From Sauk City with love

Small-town roots grow into nation-wide franchise

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SAUK CITY, Wis. — With 970 restaurants in 26 states throughout America, the Culver’s franchise is well-known for its famous ButterBurgers and frozen custard. When the first Culver’s restaurant opened in Sauk City in 1984, however, popularity had yet to take hold.

“People didn’t know what frozen custard was, and they didn’t know what a ButterBurger was,” Craig Culver said. “We knew what we were doing because we had been in the business for a long time, but we just about didn’t make it that first year.”

Culver was only 11 years old and his brother just 9 when their parents entered the restaurant business in 1961 with the purchase of an A&W franchise. Over the next 23 years, Culver’s parents sold the restaurant and bought it back twice before disenfranchising from A&W and starting the first Culver’s in Sauk City in 1984.

Culver said they lost money in the first year, broke even the second year and became profitable the third year. The franchise has grown steadily in the last 40 years to become a well-loved franchise. Culver said they could not be successful without their suppliers making quality products available.

“Our roots are right here, small-town Wisconsin,” Culver said. “The dairy farmers have been our neighbors and friends and suppliers for a long, long time. We depend on them in a big way.”

The franchise sources the dairy products they use from three creameries in Wisconsin, Florida and Missouri, with the majority of the products coming from the Wisconsin location.

Annually, the franchise uses 1.7 million pounds of butter, 9.4 million pounds of sliced American cheese and 19 million pounds of cheese curds, and sells 2.25 million gallons of chocolate custard and 7.2 million gallons of vanilla custard.

Menu items also include sliced Swiss cheese, Wisconsin cheddar cheese sauce and blue cheese crumbles.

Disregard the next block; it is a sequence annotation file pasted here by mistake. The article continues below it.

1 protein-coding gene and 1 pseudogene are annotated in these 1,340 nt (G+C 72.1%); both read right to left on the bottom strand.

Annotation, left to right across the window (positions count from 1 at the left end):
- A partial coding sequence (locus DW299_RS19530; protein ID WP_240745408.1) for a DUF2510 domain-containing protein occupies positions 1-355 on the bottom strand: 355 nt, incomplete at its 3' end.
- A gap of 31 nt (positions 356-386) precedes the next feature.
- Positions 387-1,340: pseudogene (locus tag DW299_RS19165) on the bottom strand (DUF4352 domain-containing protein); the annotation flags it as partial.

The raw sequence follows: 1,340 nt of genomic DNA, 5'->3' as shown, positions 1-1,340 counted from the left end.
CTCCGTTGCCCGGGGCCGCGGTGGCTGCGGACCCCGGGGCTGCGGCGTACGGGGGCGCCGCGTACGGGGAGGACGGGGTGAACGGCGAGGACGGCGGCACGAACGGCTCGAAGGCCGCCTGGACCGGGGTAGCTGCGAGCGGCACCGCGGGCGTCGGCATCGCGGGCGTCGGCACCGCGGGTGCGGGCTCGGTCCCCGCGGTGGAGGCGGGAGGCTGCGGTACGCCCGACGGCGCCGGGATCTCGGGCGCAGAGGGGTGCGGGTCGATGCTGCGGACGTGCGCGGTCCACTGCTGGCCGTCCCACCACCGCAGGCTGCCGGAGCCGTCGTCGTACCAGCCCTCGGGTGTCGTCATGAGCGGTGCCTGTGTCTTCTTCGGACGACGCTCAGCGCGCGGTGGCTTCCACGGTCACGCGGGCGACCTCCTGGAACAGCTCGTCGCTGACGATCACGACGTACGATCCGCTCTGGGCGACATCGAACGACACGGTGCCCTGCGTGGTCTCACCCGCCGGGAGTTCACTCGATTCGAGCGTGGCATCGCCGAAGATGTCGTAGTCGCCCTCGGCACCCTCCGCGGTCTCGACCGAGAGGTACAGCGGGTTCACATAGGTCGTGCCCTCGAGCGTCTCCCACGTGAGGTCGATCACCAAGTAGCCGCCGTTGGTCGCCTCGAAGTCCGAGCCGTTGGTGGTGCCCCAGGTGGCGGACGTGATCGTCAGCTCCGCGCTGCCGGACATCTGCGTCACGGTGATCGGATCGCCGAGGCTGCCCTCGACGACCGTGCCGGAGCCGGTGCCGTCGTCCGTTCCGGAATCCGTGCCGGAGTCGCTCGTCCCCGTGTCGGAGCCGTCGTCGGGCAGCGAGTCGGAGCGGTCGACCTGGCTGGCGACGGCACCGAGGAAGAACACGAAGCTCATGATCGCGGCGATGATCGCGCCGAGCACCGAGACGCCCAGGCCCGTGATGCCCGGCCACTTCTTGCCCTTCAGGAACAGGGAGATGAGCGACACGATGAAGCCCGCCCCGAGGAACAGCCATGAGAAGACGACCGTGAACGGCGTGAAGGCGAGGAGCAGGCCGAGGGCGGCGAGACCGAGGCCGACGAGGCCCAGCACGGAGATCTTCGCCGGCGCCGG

Custard is made in small batches in each store. The flavor is more unique than ice cream due to its lower temperature at serving. Taste buds can absorb the flavor better because they are not numb from the cold temperature. The rest of the menu items are cooked to order, ensuring freshness and quality in every location.

The concept of the ButterBurger came to Culver before they launched their first store. He was talking with a friend from the Milwaukee area and told him about a burger joint that buttered the bun and called it a butter burger. The frozen custard came when Culver was attending college in Oshkosh and stopped at a frozen custard stand for a vanilla cone.

“When I heard butter burgers, a lightbulb went off,” Culver said. “I thought I would do that if I ever got the chance, and we did get the chance.”

Culver’s connection to the dairy industry began with his parents. His mother grew up on a dairy farm in Wisconsin, and his dad had a career as a field representative for Wisconsin Dairies before entering the restaurant business. The close connection has prompted the family to remain vocal in their appreciation of farmers and support of the National FFA Organization.

In a 10-year partnership with FFA, Culver’s has donated 1,000 blue jackets to the organization and given over $100,000 to chapters through a FFA essay contest. They have donated over $900,000 through the Scoops of Thanks Day, which offers a scoop of custard for $1 and donates all proceeds to FFA.

They also promote a program called To Farmers with Love, which has given more than 3,000 farmers a complimentary meal through a social media campaign that nominates farmers for the freebie.

Culver’s continues to promote dairy with new flavors of the day which have been displayed on signboards in front of the store since day No. 1. While quality products are a priority, Culver said service is what keeps people coming back to the restaurant. When hiring team members, he said they focus on creating leaders.

“Our business is about people and surrounding ourselves with the right people who know how to say please and thank you and my pleasure, and mean it,” Culver said. “It boils down to leadership.”

When someone is hired at a Culver’s location for any position, even corporate, they are required to spend their first week working in a restaurant. This allows them to connect with the guests and learn the business from the ground up. Culver tells new franchisees that just because they put a blue oval road sign out front of their place does not mean they are guaranteed success.

“You’ve got to drive the business each and every day, no different than farming,” Culver said. “I like to think of ourselves as the little guy that’s going to do whatever it takes.”

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